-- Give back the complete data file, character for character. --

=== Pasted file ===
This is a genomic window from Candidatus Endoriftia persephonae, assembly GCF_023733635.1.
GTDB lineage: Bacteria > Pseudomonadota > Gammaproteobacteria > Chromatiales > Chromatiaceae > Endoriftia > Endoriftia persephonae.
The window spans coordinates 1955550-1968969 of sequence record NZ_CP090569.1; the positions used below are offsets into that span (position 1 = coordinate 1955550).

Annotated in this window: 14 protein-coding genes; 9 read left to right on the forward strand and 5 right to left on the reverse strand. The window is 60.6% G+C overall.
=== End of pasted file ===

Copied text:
This is a genomic window from Candidatus Endoriftia persephonae, assembly GCF_023733635.1.
GTDB lineage: Bacteria > Pseudomonadota > Gammaproteobacteria > Chromatiales > Chromatiaceae > Endoriftia > Endoriftia persephonae.
The window spans coordinates 1955550-1968969 of sequence record NZ_CP090569.1; the positions used below are offsets into that span (position 1 = coordinate 1955550).

Annotated in this window: 14 protein-coding genes; 9 read left to right on the forward strand and 5 right to left on the reverse strand. The window is 60.6% G+C overall.